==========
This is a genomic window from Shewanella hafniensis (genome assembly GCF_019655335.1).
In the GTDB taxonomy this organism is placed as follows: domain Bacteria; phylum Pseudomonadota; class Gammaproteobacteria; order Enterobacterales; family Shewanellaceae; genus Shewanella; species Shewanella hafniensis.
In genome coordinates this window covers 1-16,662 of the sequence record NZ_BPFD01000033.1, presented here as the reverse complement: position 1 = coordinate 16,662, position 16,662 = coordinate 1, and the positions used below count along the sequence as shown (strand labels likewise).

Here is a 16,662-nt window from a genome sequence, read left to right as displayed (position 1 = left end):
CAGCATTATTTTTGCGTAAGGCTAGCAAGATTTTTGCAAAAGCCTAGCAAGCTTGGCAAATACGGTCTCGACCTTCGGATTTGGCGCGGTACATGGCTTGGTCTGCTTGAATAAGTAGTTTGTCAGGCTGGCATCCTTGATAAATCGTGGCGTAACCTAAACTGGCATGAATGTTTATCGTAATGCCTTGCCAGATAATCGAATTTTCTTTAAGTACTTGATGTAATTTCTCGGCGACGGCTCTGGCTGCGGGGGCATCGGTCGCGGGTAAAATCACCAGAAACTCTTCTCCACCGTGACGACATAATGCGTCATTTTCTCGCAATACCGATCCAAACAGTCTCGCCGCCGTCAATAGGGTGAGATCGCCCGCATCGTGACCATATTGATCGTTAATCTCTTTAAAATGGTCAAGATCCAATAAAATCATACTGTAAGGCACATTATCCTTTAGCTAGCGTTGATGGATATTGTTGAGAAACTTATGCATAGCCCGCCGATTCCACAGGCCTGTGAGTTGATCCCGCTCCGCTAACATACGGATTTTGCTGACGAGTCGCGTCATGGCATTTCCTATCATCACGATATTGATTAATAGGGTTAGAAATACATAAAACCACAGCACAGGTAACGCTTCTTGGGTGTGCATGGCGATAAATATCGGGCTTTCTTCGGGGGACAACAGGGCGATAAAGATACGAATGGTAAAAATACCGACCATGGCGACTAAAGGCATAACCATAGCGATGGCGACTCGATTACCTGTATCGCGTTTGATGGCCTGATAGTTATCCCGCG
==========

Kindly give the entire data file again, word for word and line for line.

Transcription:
This is a genomic window from Shewanella hafniensis (genome assembly GCF_019655335.1).
In the GTDB taxonomy this organism is placed as follows: domain Bacteria; phylum Pseudomonadota; class Gammaproteobacteria; order Enterobacterales; family Shewanellaceae; genus Shewanella; species Shewanella hafniensis.
In genome coordinates this window covers 1-16,662 of the sequence record NZ_BPFD01000033.1, presented here as the reverse complement: position 1 = coordinate 16,662, position 16,662 = coordinate 1, and the positions used below count along the sequence as shown (strand labels likewise).

Here is a 16,662-nt window from a genome sequence, read left to right as displayed (position 1 = left end):
CAGCATTATTTTTGCGTAAGGCTAGCAAGATTTTTGCAAAAGCCTAGCAAGCTTGGCAAATACGGTCTCGACCTTCGGATTTGGCGCGGTACATGGCTTGGTCTGCTTGAATAAGTAGTTTGTCAGGCTGGCATCCTTGATAAATCGTGGCGTAACCTAAACTGGCATGAATGTTTATCGTAATGCCTTGCCAGATAATCGAATTTTCTTTAAGTACTTGATGTAATTTCTCGGCGACGGCTCTGGCTGCGGGGGCATCGGTCGCGGGTAAAATCACCAGAAACTCTTCTCCACCGTGACGACATAATGCGTCATTTTCTCGCAATACCGATCCAAACAGTCTCGCCGCCGTCAATAGGGTGAGATCGCCCGCATCGTGACCATATTGATCGTTAATCTCTTTAAAATGGTCAAGATCCAATAAAATCATACTGTAAGGCACATTATCCTTTAGCTAGCGTTGATGGATATTGTTGAGAAACTTATGCATAGCCCGCCGATTCCACAGGCCTGTGAGTTGATCCCGCTCCGCTAACATACGGATTTTGCTGACGAGTCGCGTCATGGCATTTCCTATCATCACGATATTGATTAATAGGGTTAGAAATACATAAAACCACAGCACAGGTAACGCTTCTTGGGTGTGCATGGCGATAAATATCGGGCTTTCTTCGGGGGACAACAGGGCGATAAAGATACGAATGGTAAAAATACCGACCATGGCGACTAAAGGCATAACCATAGCGATGGCGACTCGATTACCTGTATCGCGTTTGATGGCCTGATAGTTATCCCGCG